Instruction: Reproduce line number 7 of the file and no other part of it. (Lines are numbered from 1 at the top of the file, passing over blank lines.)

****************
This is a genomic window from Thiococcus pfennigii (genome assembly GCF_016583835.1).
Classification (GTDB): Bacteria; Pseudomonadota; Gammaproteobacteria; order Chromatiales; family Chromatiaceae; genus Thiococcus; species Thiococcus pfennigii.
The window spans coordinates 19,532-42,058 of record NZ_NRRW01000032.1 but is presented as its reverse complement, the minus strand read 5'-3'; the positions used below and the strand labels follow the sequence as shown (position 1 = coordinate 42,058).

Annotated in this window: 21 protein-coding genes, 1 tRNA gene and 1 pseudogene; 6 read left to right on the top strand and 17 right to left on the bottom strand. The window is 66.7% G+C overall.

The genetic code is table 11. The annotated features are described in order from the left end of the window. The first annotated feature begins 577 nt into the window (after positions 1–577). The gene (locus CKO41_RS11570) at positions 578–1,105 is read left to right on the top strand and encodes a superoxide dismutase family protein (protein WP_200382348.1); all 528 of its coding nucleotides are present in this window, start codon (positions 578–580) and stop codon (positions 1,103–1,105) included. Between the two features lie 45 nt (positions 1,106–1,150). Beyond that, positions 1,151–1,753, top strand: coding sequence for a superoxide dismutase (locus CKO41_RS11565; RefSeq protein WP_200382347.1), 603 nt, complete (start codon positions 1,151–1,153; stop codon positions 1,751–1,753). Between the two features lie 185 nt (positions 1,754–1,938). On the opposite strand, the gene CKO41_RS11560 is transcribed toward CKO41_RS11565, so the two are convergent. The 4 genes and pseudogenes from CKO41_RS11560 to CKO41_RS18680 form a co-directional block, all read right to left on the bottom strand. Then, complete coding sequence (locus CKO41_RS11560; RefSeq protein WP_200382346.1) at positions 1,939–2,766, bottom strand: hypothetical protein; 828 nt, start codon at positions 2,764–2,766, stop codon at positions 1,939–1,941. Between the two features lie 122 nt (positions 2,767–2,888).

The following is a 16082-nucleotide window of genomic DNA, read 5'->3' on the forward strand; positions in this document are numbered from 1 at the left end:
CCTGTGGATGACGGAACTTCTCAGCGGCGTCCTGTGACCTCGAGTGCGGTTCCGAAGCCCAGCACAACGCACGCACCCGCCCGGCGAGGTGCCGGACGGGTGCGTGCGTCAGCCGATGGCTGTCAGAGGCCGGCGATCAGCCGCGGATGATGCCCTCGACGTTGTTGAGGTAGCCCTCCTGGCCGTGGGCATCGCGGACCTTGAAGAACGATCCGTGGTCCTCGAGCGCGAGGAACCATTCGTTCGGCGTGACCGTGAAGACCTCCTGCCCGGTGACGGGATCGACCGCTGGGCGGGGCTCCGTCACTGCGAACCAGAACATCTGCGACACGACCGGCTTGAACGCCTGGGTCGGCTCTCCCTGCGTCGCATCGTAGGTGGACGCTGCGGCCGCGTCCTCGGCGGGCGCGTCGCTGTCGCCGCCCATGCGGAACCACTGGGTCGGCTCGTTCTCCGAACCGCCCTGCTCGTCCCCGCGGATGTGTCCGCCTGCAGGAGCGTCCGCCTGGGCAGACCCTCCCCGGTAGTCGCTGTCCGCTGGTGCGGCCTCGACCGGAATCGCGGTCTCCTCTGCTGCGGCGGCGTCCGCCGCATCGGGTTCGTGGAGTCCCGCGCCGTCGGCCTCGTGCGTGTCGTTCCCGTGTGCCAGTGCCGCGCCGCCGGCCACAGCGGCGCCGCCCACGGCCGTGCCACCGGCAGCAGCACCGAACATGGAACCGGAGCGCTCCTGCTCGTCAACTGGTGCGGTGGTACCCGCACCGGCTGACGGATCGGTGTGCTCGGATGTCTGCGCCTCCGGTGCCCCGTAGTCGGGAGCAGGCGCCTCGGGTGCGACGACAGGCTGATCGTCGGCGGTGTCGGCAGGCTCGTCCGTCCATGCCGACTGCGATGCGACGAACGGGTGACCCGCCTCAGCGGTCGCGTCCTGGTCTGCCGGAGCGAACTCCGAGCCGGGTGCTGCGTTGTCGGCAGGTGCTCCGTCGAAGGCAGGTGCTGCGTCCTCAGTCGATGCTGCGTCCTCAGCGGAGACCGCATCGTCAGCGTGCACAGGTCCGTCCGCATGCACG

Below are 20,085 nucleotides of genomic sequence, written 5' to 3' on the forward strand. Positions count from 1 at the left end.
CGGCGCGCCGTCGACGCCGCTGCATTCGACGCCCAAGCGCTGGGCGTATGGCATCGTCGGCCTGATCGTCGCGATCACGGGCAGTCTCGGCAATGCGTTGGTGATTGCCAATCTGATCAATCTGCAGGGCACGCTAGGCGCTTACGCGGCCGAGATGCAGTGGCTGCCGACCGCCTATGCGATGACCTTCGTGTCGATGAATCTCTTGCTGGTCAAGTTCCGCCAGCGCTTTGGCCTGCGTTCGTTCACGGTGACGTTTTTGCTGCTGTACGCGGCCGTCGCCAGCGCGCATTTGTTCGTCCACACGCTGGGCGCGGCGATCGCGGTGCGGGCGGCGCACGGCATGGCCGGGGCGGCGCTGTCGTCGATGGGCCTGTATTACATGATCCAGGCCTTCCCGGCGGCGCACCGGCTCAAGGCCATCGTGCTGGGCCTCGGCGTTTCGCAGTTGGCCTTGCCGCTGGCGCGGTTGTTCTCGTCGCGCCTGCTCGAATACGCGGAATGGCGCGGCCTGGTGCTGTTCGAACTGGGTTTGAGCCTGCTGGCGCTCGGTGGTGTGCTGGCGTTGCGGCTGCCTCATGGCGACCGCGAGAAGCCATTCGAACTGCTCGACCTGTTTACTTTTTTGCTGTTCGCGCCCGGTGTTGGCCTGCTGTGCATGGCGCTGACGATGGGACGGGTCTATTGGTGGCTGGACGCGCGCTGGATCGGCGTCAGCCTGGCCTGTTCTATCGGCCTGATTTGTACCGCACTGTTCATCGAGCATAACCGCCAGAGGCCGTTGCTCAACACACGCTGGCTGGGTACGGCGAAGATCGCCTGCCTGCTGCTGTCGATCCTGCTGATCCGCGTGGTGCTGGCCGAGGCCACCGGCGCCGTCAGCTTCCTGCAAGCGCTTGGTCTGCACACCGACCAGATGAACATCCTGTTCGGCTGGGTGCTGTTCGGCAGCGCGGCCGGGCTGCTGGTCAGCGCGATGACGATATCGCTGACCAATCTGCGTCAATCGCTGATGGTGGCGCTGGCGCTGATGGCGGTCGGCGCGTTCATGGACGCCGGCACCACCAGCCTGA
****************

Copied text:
CCTGTGGATGACGGAACTTCTCAGCGGCGTCCTGTGACCTCGAGTGCGGTTCCGAAGCCCAGCACAACGCACGCACCCGCCCGGCGAGGTGCCGGACGGGTGCGTGCGTCAGCCGATGGCTGTCAGAGGCCGGCGATCAGCCGCGGATGATGCCCTCGACGTTGTTGAGGTAGCCCTCCTGGCCGTGGGCATCGCGGACCTTGAAGAACGATCCGTGGTCCTCGAGCGCGAGGAACCATTCGTTCGGCGTGACCGTGAAGACCTCCTGCCCGGTGACGGGATCGACCGCTGGGCGGGGCTCCGTCACTGCGAACCAGAACATCTGCGACACGACCGGCTTGAACGCCTGGGTCGGCTCTCCCTGCGTCGCATCGTAGGTGGACGCTGCGGCCGCGTCCTCGGCGGGCGCGTCGCTGTCGCCGCCCATGCGGAACCACTGGGTCGGCTCGTTCTCCGAACCGCCCTGCTCGTCCCCGCGGATGTGTCCGCCTGCAGGAGCGTCCGCCTGGGCAGACCCTCCCCGGTAGTCGCTGTCCGCTGGTGCGGCCTCGACCGGAATCGCGGTCTCCTCTGCTGCGGCGGCGTCCGCCGCATCGGGTTCGTGGAGTCCCGCGCCGTCGGCCTCGTGCGTGTCGTTCCCGTGTGCCAGTGCCGCGCCGCCGGCCACAGCGGCGCCGCCCACGGCCGTGCCACCGGCAGCAGCACCGAACATGGAACCGGAGCGCTCCTGCTCGTCAACTGGTGCGGTGGTACCCGCACCGGCTGACGGATCGGTGTGCTCGGATGTCTGCGCCTCCGGTGCCCCGTAGTCGGGAGCAGGCGCCTCGGGTGCGACGACAGGCTGATCGTCGGCGGTGTCGGCAGGCTCGTCCGTCCATGCCGACTGCGATGCGACGAACGGGTGACCCGCCTCAGCGGTCGCGTCCTGGTCTGCCGGAGCGAACTCCGAGCCGGGTGCTGCGTTGTCGGCAGGTGCTCCGTCGAAGGCAGGTGCTGCGTCCTCAGTCGATGCTGCGTCCTCAGCGGAGACCGCATCGTCAGCGTGCACAGGTCCGTCCGCATGCACG